LastPass Sets The Bar

   The only way (IMHO) today to have multiple unique strong passwords is to use a password management application {Chapter 7 Security+ 3ed}.  One of my favorite is LastPass, which is a cloud-based service for storing usernames and passwords online. When you visit a site that asks you to login LastPass will automatically fill in the information through your browser (there's both a free and a fee-based service). 

   On Wednesday (May 4 2011) LastPass announced that there could be a problem and users should reset their master password just in case.  Yet there are several interesting elements to this story.

   First, LastPass discovered the potential problem because they monitor all traffic and noted an anomaly: traffic going out from one of their databases was more than what was coming in.  (I wonder how many sites monitor traffic like this?).  Secondly, LastPass can't say there was a breach, but "we're going to be paranoid and assume the worst that the data we stored in the database was somehow accessed."  (Compare this with the Sony Online Entertainment breach last week that leaked out information on 77 million users yet Sony waited six days before saying anything.  Who is more proactive here?).  Third, when logging in LastPass will check to see that you are coming from an IP block that you have used before or by asking for your e-mail address.  This will prevent an attacker who may have successfully broken a stolen password through brute force from accessing any stored passwords. (Another good idea). Fourth, LastPass is now implementing the Password-Based Key Derivation Function (PBKDF2) which is part of PKCS #5 (Chapter 12 Security+ 3ed} using SHA-256 {Chapter 11 Security+ 3ed} and a 256-bit salt {Chapter 7 Security+ 3ed}. (Strong stuff).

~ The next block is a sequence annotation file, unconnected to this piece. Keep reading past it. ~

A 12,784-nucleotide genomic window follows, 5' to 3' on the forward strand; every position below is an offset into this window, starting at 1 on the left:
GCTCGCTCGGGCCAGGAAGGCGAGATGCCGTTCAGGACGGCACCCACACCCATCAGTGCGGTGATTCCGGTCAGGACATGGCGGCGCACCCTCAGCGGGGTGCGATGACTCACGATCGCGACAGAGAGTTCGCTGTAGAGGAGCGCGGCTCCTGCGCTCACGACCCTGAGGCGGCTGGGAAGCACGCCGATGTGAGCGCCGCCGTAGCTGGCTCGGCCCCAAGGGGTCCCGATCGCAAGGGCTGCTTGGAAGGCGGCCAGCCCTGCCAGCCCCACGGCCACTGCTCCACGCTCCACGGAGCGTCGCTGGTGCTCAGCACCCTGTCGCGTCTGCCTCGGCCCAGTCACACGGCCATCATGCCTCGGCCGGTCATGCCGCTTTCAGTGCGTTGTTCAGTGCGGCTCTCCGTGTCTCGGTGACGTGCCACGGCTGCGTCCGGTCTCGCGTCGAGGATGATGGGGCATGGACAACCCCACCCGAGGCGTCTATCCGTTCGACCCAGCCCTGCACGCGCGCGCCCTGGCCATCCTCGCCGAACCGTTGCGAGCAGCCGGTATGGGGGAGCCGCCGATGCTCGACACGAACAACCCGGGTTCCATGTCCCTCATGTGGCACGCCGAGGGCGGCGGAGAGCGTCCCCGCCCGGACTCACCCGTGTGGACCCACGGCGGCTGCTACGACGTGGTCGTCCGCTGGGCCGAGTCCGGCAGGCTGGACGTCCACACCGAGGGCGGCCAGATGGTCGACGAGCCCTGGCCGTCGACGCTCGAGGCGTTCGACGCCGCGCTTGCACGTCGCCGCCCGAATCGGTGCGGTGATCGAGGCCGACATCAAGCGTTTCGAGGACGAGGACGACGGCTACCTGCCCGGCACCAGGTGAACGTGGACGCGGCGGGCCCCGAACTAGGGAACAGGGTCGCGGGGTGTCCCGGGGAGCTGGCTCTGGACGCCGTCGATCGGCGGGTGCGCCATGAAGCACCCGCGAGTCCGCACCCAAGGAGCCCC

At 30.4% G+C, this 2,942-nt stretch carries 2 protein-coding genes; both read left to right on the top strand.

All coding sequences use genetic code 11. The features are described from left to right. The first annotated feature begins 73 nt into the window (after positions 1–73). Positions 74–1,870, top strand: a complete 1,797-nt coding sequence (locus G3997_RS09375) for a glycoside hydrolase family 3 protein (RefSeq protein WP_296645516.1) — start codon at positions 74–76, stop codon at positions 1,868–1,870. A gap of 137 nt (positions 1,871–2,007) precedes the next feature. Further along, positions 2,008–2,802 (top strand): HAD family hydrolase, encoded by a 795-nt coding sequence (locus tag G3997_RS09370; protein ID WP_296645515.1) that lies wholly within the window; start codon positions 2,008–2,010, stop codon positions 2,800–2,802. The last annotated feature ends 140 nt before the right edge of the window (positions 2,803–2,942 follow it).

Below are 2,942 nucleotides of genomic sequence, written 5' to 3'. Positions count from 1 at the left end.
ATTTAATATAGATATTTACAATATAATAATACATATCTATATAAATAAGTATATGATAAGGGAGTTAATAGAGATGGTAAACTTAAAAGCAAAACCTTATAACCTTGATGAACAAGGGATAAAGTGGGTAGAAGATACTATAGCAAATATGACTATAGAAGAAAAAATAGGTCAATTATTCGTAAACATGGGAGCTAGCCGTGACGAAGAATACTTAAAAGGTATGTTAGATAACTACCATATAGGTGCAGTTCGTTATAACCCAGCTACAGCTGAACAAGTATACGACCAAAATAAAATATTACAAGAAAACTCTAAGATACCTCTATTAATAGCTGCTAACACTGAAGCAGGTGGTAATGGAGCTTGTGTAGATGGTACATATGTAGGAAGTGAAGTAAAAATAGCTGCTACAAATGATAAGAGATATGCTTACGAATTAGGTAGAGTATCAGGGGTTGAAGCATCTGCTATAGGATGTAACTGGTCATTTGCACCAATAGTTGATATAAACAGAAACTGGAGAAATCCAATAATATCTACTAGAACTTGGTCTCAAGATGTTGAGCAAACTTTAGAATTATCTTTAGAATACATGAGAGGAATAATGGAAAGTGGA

It's interesting to compare LastPass' proactive stance (there's still no evidence that there even was a breach) with what other vendors have done.  I'd say that LastPass has set the bar pretty high as a model for other vendors to follow.

   You can read about it at http://blog.lastpass.com/2011/05/lastpass-security-notification.html.

   Stay secure!

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